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» Articles » Trees » Can This Tree Be Saved?

Can This Tree Be Saved?

by Douglas L. Bishop on 9/21/2008 14:55

An aging friend stands patiently and nobly in the front yard; can (and should) your feeble old dogwood tree be revived?

Perhaps you’ve lived in the same house for many years and grown and matured along with the landscaping; maybe you even designed the garden and installed many of the plants yourself when you first moved into the residence.

Or, preferring a relaxed residential neighborhood to the newer more urban-oriented condo communities, maybe you’ve just moved to a lovely older home in an established neighborhood, feeling very fortunate to inherit a mature landscape already in place.

In either case, you find that many of these older plants are in need of some serious gardening TLC. One bending old dogwood tree, practically gasping its last photosynthetic breath, demands your immediate attention. Should you administer first aid, prepare for long-term care, or make plans for a radical dogwoodectomy? (a total extraction of the afflicted dogwood tree from the living landscape body!)

Let’s look at the patient and see. You know that your house was built more than sixty years ago, which makes it likely that the dogwood tree in question is sixty or more years old. Also, the base of the tree is 10 to 12 inches in diameter and the height of the tree is probably in excess of 25 feet, both measurements indicating a dogwood tree that has been growing for a very long time. But even more telling than your estimate of the approximate age of the tree is your observation of its physical condition. It doesn’t look good.

More than half of the branching upright portion of the tree is already dead, having produced no leaves at all during this growing season. In addition to the absence of leaves, another test that confirms your diagnosis is performed by scratching, with your fingernail, the bark of the tree limbs in question. If the surface just under the outer bark layer is green and moist, the branch is still alive; if the underlying area is dry and hard, the limb is dead.

Another sign of declining health in your aging dogwood tree is that some of this year’s leaves have turned brown (died) and are still clinging to the tree. This is a reliable indicator of a dying tree—if a tree’s leaves turn brown without dropping from the tree, the subject in question is dying. If the leaves turn brown and drop to the ground, the tree is entering dormancy or is shutting down (but not dying) as a defensive reaction to stress caused from environmental conditions such as lack of water. (NOTE: An exception to this rule is many of the oak trees, that even in excellent health hold lots of their brown leaves through the winter and up until the breaking of dormancy in the spring.)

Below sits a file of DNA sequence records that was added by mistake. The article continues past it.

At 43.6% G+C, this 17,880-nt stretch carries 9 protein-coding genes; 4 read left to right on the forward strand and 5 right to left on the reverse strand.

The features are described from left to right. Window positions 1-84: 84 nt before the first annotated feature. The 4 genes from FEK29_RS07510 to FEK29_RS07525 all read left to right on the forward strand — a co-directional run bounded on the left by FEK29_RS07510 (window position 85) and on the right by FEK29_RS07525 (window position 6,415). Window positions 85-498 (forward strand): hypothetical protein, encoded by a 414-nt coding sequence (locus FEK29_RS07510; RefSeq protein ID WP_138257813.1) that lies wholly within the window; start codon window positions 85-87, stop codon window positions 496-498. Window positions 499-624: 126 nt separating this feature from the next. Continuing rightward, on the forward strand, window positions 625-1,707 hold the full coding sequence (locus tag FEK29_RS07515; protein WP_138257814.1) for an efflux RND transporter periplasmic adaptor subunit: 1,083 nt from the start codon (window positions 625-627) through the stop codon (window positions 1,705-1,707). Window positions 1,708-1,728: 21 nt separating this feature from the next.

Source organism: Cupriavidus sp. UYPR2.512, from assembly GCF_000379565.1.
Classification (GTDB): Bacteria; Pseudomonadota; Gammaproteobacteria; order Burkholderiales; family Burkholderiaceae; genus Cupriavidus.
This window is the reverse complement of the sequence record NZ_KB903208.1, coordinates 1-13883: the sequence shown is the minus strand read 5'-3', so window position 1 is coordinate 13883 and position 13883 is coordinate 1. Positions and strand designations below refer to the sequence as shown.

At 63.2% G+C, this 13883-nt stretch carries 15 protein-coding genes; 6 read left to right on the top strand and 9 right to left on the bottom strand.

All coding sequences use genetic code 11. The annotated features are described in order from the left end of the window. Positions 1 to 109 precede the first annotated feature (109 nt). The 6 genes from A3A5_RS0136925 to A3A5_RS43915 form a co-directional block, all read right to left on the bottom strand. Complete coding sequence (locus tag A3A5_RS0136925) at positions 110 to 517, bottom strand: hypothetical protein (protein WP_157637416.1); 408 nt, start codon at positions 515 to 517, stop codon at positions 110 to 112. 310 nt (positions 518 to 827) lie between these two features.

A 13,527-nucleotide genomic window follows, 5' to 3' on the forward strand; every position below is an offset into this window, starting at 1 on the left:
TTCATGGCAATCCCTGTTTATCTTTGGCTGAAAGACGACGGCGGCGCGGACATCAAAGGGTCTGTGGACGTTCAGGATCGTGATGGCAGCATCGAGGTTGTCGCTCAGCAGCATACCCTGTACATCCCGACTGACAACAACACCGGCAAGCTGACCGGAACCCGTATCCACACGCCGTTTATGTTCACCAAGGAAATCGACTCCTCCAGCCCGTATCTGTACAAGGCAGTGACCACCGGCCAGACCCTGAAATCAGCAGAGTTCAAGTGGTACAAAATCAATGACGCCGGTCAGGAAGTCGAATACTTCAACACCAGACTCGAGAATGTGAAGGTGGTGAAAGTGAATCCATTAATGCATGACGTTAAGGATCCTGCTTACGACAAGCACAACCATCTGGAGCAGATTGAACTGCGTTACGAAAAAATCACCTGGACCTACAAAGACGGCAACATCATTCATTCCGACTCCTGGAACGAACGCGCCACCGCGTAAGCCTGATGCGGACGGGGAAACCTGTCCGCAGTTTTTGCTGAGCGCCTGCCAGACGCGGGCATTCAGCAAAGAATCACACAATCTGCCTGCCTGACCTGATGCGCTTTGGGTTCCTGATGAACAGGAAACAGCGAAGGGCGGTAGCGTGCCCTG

Another indication of age and infirmity in this particular dogwood tree is that half of it has already been surgically removed by chainsaw (as indicated by a large “stub” at the base of the tree.) This causes the tree to be physically and aesthetically out of balance. In other words, it doesn’t look pretty in your garden. This hits at the heart of one of the primary reasons for landscaping the grounds of your home, anyway, and that is to add beauty to your property.

Are there any short-term measures we can take to prolong the life of this tree? Not really. We could cut away the dead branches so that we don’t have the unproductive wood clinging to the tree and inviting disease. But cutting away this dead growth will only make the already out-of-balance tree look even worse.

It sounds like its time to say “good-bye” to this great old friend that has given so much to the landscape for so many years. The tree should be cut off at ground level. If you choose, you may want the tree service company to also grind out the surface of the remaining stump. Or just leave the stump as is if it is sufficiently low enough to not interfere with lawn mowing.

You may decide to plant something else in this same area. If so, just move a few feet away from the stump to avoid the remaining lateral roots of the dogwood tree. A Japanese maple would make a nice addition to your grounds, or as a tribute to your old friend who served so long and so well, you might decide to plant another flowering dogwood tree!

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